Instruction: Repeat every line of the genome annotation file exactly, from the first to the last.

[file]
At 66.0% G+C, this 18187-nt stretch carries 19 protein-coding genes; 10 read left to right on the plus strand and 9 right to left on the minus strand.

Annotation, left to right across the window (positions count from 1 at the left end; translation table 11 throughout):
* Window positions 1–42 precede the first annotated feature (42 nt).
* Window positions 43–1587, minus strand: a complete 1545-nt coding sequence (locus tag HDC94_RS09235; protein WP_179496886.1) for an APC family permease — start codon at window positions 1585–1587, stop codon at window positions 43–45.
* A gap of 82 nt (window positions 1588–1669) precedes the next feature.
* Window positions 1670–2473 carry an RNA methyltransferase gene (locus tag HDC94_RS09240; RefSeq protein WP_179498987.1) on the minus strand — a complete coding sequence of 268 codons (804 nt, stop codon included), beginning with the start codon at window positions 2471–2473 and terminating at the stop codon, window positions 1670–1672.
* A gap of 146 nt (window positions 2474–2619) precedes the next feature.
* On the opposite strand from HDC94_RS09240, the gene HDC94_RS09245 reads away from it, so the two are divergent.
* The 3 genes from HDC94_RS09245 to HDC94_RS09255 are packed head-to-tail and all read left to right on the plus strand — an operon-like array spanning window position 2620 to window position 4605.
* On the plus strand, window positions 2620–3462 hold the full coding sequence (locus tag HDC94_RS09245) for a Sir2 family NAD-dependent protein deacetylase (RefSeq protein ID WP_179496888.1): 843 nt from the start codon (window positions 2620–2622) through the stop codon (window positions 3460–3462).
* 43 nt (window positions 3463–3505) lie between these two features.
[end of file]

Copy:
At 66.0% G+C, this 18187-nt stretch carries 19 protein-coding genes; 10 read left to right on the plus strand and 9 right to left on the minus strand.

Annotation, left to right across the window (positions count from 1 at the left end; translation table 11 throughout):
* Window positions 1–42 precede the first annotated feature (42 nt).
* Window positions 43–1587, minus strand: a complete 1545-nt coding sequence (locus tag HDC94_RS09235; protein WP_179496886.1) for an APC family permease — start codon at window positions 1585–1587, stop codon at window positions 43–45.
* A gap of 82 nt (window positions 1588–1669) precedes the next feature.
* Window positions 1670–2473 carry an RNA methyltransferase gene (locus tag HDC94_RS09240; RefSeq protein WP_179498987.1) on the minus strand — a complete coding sequence of 268 codons (804 nt, stop codon included), beginning with the start codon at window positions 2471–2473 and terminating at the stop codon, window positions 1670–1672.
* A gap of 146 nt (window positions 2474–2619) precedes the next feature.
* On the opposite strand from HDC94_RS09240, the gene HDC94_RS09245 reads away from it, so the two are divergent.
* The 3 genes from HDC94_RS09245 to HDC94_RS09255 are packed head-to-tail and all read left to right on the plus strand — an operon-like array spanning window position 2620 to window position 4605.
* On the plus strand, window positions 2620–3462 hold the full coding sequence (locus tag HDC94_RS09245) for a Sir2 family NAD-dependent protein deacetylase (RefSeq protein ID WP_179496888.1): 843 nt from the start codon (window positions 2620–2622) through the stop codon (window positions 3460–3462).
* 43 nt (window positions 3463–3505) lie between these two features.